Ancient ‘chewing gum’ reveals poor Stone Age dental health

Pieces of chewed tar discarded by hunter-gatherers in southwestern Scandinavia nearly 10,000 years ago suggest that Stone Age people suffered from tooth decay and gum disease.

New analysis of DNA found in three pieces of birch pitch (made from heated birch bark) unearthed in Huseby Klev, Sweden, in the 1990s, published in scientific report.

Ancient humans are known to chew asphalt. They used heated bark to glue the tools together.

More than 100 pieces of asphalt were found at the site. Previous DNA analysis showed that the tar chewers were male and female, aged between 5 and 18 years old. However, other bitumen fragments clearly showed adult tooth marks, suggesting that ancient humans of all ages and genders were involved in the tool-making process.

Dating of the fragments shows that they were chewed 9,890-9,540 years ago, the early Neolithic (New Stone Age, 12,000-4,200 years ago).

First, the samples were compared to samples from modern humans, ancient human dental plaque and tar chewed 6,000 years ago. The researchers found a matching microbial profile, indicating that birch tar was indeed chewed by humans.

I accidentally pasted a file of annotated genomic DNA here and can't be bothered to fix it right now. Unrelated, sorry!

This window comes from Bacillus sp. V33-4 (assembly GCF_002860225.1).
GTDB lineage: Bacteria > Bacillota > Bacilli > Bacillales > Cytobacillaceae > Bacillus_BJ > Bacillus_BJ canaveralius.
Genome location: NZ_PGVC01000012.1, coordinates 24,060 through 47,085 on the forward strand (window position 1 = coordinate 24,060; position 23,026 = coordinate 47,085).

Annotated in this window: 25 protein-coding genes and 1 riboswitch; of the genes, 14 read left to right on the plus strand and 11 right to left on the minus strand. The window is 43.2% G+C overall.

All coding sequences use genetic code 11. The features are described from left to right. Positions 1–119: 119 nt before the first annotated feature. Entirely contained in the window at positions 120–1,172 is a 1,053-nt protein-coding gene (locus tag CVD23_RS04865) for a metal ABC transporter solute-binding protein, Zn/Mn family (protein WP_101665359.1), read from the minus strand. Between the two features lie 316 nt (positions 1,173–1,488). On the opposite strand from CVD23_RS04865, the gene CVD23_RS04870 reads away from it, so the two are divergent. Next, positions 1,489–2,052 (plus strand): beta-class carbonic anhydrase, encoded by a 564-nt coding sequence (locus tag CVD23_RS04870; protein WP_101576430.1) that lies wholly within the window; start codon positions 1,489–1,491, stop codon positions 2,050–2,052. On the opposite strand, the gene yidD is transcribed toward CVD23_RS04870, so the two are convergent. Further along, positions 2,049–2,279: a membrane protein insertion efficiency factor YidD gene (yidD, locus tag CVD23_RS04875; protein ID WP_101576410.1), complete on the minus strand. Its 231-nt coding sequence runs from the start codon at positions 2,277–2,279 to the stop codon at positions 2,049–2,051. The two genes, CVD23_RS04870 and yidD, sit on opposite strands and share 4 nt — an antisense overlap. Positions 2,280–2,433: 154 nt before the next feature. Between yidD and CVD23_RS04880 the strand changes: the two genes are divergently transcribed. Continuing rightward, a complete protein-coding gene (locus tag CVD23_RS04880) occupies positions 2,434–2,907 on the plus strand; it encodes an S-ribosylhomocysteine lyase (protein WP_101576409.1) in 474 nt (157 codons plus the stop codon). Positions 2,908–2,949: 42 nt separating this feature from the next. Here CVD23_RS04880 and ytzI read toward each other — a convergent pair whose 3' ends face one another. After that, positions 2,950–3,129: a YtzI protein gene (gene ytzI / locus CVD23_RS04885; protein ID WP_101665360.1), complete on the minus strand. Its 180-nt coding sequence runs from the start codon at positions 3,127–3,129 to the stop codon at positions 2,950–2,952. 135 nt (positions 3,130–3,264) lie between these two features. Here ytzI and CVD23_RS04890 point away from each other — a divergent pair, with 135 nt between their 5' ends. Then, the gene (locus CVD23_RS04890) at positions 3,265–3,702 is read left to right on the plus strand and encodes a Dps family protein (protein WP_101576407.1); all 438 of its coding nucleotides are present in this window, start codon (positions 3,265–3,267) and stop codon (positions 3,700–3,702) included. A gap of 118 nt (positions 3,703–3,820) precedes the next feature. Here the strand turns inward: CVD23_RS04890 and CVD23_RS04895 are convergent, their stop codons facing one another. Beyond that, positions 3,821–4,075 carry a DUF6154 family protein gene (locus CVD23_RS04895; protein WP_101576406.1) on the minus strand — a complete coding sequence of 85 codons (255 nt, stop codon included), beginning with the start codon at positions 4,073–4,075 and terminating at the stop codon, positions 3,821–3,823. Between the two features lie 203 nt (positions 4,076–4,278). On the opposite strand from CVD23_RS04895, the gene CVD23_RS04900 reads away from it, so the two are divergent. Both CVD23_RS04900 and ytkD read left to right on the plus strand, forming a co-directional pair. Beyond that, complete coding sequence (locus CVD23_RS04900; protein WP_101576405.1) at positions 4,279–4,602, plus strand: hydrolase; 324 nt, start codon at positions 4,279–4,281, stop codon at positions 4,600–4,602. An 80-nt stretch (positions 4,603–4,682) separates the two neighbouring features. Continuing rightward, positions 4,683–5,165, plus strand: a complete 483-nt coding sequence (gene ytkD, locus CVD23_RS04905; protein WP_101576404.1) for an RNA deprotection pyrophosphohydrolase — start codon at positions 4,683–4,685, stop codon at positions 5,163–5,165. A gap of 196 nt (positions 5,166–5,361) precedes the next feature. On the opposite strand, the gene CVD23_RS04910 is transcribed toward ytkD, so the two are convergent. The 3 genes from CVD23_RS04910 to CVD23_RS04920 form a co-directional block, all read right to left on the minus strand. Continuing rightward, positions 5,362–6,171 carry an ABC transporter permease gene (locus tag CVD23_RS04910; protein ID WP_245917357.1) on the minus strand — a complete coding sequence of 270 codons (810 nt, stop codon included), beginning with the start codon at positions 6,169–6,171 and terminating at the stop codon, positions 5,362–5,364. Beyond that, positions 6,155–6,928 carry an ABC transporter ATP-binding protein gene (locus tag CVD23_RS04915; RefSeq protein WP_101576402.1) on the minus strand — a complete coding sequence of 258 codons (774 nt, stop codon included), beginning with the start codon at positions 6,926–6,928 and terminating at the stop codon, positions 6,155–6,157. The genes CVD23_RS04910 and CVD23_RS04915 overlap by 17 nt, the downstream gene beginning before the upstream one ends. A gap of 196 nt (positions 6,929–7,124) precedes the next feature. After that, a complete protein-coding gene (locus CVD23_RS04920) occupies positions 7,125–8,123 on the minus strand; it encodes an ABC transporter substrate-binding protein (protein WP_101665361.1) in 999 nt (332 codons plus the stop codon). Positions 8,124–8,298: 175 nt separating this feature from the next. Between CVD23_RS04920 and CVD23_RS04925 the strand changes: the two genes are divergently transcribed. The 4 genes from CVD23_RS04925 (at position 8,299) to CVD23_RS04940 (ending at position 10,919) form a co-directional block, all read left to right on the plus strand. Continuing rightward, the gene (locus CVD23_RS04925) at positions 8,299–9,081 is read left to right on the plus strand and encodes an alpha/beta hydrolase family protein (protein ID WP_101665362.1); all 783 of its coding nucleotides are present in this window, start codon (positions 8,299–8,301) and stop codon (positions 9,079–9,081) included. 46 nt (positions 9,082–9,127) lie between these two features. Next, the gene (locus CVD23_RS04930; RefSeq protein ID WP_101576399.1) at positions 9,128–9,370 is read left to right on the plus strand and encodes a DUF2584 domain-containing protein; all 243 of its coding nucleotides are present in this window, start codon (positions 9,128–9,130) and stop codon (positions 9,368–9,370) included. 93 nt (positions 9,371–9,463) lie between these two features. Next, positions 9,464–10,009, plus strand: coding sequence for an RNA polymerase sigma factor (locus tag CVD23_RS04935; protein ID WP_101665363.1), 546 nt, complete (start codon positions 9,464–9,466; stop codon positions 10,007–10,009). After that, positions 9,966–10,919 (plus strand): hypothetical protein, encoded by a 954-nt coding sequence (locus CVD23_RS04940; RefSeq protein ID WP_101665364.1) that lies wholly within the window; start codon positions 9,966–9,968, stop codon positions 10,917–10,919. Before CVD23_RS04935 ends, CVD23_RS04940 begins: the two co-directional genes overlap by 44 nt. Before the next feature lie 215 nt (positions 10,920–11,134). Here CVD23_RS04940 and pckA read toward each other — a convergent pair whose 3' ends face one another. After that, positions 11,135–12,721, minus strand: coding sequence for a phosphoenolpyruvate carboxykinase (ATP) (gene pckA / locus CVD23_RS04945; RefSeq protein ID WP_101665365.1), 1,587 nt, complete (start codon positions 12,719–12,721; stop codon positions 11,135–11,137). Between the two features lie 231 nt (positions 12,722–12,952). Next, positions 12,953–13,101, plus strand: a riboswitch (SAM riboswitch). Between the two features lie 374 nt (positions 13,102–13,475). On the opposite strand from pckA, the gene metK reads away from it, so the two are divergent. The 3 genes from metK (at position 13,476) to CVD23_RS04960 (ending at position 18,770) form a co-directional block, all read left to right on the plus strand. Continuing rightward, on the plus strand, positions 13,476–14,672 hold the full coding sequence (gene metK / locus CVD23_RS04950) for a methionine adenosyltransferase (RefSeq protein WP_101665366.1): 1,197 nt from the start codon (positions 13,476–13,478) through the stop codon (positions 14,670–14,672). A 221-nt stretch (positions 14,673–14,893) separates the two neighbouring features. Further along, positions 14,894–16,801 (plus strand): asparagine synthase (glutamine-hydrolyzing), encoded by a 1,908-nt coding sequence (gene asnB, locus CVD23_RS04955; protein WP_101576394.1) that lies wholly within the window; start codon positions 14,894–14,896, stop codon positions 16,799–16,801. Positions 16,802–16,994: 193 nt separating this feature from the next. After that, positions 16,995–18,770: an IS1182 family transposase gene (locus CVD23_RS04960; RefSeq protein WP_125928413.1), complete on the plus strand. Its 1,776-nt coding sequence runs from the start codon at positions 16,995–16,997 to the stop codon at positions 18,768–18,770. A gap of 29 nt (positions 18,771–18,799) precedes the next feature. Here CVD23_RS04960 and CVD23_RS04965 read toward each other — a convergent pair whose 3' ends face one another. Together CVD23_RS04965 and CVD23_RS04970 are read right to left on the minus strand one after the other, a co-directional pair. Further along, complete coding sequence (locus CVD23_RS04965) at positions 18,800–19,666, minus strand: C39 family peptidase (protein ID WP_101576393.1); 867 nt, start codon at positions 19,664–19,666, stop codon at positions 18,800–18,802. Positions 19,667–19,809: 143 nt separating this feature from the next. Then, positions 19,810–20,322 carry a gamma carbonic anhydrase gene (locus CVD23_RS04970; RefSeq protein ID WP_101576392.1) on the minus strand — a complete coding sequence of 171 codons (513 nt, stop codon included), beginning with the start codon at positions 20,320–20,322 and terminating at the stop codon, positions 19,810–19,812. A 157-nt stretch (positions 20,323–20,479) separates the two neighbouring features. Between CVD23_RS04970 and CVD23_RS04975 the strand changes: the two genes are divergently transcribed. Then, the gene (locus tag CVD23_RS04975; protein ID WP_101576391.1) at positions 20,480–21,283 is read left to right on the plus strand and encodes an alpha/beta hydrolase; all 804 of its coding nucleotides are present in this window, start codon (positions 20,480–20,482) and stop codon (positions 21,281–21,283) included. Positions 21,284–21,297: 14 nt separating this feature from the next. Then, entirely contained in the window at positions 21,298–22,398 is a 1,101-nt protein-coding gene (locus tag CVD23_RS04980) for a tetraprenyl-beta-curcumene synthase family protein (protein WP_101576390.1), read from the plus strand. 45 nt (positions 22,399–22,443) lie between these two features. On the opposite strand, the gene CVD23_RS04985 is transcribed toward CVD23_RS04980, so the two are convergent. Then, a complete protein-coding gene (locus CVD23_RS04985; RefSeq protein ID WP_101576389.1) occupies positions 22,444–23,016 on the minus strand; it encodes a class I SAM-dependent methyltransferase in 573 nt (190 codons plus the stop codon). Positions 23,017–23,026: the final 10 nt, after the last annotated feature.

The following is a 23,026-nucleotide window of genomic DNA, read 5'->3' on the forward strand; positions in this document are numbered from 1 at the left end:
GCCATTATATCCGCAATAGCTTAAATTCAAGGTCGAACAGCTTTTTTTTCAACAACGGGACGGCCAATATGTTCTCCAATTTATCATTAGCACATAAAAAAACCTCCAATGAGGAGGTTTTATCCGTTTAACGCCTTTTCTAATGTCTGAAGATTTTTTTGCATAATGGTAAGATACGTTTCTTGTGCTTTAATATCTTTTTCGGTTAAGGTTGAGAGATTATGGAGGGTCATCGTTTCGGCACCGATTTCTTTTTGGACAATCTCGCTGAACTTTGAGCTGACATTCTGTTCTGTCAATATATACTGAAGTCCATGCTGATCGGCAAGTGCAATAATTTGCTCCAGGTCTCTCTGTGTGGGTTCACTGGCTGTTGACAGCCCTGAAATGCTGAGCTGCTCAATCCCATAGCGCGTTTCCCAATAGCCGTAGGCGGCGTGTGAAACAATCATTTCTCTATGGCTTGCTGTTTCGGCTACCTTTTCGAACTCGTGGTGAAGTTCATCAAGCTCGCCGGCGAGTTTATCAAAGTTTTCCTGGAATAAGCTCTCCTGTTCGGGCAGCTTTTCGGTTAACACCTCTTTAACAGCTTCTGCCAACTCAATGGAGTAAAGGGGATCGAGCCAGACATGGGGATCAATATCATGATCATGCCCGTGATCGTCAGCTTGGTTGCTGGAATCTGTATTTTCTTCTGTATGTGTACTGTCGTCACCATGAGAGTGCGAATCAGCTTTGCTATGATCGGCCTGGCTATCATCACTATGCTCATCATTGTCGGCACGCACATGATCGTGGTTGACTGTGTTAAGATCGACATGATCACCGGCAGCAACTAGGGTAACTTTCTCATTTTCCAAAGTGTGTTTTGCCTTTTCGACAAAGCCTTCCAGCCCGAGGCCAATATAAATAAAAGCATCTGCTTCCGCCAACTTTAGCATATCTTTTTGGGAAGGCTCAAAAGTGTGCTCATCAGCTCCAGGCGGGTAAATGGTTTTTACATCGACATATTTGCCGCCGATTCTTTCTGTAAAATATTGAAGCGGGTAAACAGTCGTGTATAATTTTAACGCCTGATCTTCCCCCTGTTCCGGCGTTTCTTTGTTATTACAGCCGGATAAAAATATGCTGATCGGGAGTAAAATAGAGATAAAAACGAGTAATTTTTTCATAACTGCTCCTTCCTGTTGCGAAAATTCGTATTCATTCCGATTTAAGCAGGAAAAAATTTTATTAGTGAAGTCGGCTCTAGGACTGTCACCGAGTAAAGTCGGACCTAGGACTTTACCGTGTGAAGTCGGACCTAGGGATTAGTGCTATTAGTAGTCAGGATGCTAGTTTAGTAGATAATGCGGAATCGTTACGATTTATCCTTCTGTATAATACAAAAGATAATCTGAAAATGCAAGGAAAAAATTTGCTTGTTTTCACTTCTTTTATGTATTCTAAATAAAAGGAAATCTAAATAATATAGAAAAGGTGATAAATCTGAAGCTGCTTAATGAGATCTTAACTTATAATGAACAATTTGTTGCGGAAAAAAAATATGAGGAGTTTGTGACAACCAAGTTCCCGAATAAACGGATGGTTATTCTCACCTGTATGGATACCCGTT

But they found a key difference – higher levels of bacteria were associated with poor dental health.


It is believed that ancient “chewing gum” may have had antiseptic and medicinal properties. Still, it's probably not surprising to learn that ancient humans had a different level of oral hygiene than we do today.

Researchers find evidence of cause of gum disease Treponema denticola, Streptococcus anginosusand a little looseand those that cause tooth decay Streptococcus nevus and Dentate beetle.

Relative bacterial abundance modeled through machine learning algorithms showed that 70-80% of hunter-gatherer groups suffered from gum disease.

The authors believe that ancient humans used teeth for a variety of tasks, including grasping, cutting and tearing. This may increase their risk of encountering microbial species that cause gum disease and tooth decay.

A variety of other DNA was found on the chewed fragments. Researchers found hazelnuts, apples, mistletoe, red foxes, gray wolves, mallard ducks, limpets and brown trout. These may come from materials that humans chewed before chewing the tar. These may come in the form of food, fur, and bone organs.

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